But you could ask 500 people if they had seen the risen Christ, and dozens if they had touched Him and eaten with Him. You could ask Joseph if he had put Jesus in his tomb and you could go have a look to see if he was still there.

    No, you couldn’t. You could ask, perhaps, four. And even that assumes that there were actually four independent authors of the gospels. If Joseph Smith claimed 500 anonymous witnesses, would you be so quick to believe him, too?

    Whom could you ask about whether or not Joseph had found such plates all by his lonesome? Or who could tell you if he was really hearing from Moroni?

    Apparently, Smith had three witnesses who claimed to see both the plates and the angel. Eight more witnesses claimed to have seen the plates. They gave their names, and could easily be found by people wishing to debunk the story at the time. What happened, Charlie?

    And, IIRC, the Mormons make some claims about ancient Hebrew cities on the American continent. That strikes me as rather verifiable, no?

    As for the stipulation, you can take it or leave it. There are well-known Greek stories about virgin birth, and Justin Martyr decides it’s best to suggest that the devil planted the ideas in history to confuse us poor doubters. I realize that the words of this historian aren’t compelling to you, but then I didn’t expect they would be.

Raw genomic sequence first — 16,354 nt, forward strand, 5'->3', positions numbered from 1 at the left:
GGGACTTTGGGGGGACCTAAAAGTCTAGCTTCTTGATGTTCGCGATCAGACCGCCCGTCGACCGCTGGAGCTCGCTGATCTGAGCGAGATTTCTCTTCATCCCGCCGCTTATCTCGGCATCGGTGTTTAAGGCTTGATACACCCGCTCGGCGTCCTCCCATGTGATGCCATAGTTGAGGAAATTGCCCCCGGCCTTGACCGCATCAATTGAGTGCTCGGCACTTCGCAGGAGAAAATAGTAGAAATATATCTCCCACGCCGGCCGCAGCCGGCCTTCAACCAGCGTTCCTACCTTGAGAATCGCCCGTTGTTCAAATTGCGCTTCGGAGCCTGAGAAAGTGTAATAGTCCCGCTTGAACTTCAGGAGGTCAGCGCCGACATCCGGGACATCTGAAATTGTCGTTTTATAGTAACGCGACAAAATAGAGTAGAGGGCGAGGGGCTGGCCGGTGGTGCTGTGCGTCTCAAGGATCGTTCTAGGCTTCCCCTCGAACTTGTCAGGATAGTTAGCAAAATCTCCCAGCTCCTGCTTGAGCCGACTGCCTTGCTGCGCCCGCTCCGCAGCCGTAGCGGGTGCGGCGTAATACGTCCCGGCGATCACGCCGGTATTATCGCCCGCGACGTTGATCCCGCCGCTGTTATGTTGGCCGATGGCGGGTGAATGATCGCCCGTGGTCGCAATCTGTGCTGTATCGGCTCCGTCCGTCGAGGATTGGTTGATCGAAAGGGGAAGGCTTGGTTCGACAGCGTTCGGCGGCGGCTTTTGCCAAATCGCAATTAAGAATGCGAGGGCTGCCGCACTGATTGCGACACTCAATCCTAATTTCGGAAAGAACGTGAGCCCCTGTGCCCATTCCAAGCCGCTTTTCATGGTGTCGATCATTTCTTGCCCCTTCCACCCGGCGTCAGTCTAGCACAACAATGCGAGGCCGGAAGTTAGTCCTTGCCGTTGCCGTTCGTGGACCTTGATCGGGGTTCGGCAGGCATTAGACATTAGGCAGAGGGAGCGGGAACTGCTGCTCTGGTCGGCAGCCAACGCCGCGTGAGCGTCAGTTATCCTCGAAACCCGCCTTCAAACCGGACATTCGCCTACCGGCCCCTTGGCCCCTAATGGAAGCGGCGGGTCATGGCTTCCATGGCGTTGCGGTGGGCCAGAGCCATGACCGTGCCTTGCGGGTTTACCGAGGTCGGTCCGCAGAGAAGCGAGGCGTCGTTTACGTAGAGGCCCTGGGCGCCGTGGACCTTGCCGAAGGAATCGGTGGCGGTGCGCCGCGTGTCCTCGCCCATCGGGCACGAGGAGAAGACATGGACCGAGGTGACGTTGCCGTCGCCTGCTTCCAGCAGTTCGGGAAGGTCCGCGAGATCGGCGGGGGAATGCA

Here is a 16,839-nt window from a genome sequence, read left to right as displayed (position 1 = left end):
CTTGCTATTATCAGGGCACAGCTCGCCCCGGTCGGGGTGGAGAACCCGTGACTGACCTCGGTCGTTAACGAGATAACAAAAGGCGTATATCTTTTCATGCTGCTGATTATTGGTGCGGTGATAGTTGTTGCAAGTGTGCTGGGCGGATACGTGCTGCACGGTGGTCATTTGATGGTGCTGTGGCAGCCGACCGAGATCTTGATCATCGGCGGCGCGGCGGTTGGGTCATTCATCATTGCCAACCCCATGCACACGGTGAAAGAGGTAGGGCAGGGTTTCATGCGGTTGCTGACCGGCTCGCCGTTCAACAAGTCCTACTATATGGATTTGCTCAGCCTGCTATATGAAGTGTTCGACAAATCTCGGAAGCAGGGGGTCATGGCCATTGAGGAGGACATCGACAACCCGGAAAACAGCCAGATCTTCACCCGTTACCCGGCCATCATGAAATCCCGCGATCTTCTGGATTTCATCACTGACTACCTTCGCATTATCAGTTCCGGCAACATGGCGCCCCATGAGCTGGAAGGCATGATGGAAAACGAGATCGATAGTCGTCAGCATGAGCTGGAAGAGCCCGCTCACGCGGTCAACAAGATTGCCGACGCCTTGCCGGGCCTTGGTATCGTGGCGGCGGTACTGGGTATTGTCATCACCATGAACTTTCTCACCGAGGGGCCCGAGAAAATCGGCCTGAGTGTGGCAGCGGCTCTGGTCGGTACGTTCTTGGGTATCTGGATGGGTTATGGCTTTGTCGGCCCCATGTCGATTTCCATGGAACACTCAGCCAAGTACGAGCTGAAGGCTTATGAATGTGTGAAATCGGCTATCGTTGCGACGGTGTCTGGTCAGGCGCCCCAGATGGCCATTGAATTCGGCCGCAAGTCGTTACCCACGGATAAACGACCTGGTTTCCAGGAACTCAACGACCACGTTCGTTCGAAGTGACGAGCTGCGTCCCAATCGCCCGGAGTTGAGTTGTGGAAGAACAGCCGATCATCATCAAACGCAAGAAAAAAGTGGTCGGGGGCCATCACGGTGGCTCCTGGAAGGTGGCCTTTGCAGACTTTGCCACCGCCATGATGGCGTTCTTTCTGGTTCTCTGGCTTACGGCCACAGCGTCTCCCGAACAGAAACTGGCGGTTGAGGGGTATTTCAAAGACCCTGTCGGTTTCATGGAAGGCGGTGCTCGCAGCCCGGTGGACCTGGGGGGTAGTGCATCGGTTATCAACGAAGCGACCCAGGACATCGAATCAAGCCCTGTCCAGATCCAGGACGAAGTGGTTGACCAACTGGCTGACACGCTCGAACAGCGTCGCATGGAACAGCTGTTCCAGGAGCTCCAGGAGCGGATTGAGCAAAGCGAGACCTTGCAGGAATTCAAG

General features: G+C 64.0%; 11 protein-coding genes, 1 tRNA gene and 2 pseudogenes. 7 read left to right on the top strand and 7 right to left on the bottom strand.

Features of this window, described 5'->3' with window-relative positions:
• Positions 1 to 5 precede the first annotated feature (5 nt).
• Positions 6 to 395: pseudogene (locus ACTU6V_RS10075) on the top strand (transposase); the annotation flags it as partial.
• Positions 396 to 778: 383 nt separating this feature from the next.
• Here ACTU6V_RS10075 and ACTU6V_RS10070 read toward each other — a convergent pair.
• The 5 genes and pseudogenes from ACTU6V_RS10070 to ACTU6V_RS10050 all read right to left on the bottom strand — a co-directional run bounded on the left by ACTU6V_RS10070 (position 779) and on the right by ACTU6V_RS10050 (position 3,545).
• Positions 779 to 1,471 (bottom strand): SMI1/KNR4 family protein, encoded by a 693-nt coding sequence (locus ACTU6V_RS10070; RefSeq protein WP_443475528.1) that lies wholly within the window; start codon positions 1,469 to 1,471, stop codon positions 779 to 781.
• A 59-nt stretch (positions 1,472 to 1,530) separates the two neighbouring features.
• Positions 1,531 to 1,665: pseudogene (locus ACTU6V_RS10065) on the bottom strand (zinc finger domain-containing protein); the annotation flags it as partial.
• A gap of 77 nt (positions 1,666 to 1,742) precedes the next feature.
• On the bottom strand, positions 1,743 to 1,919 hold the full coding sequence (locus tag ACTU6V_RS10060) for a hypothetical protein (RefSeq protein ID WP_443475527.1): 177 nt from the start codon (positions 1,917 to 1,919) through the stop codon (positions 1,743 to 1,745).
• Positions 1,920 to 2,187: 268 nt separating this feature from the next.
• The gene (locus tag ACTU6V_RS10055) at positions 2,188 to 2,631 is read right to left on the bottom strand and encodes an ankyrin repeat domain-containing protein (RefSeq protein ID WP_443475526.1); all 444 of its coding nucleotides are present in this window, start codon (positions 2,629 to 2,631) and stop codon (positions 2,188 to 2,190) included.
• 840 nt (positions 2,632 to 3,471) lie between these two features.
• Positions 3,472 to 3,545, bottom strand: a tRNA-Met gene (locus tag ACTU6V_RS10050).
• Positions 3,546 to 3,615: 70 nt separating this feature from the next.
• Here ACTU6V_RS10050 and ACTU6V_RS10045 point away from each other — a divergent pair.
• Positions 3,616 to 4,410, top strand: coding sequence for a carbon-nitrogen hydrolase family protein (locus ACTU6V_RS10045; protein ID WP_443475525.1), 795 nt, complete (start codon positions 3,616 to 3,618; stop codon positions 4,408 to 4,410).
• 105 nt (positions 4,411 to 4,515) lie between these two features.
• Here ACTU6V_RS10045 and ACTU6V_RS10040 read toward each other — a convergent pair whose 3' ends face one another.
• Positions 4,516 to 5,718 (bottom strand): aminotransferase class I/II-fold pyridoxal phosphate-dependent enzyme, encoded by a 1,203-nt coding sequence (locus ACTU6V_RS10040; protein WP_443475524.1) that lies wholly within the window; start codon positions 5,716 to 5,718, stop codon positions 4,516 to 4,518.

43. Steve,

    http://en.wikipedia.org/wiki/Anti-Mormonism#History

    As you can see, the Mormons were much beloved, and they only crossed the mountains to Salt Lake because of their great love of travel.

  44. Charlie says:

    Hi DL,

    No, you couldn’t.

    Yes, you could. There were twelve Apostles and disciples aplenty, including the women who saw the empty tomb and the risen Christ. These people were named and known and anybody could ask them if they had seen what was being claimed of them. Again, the response would be “Mary Magdalene? There is no such person. And James an John, the sons of Zebedee and Salome, who are they supposed to be? Who are these people?”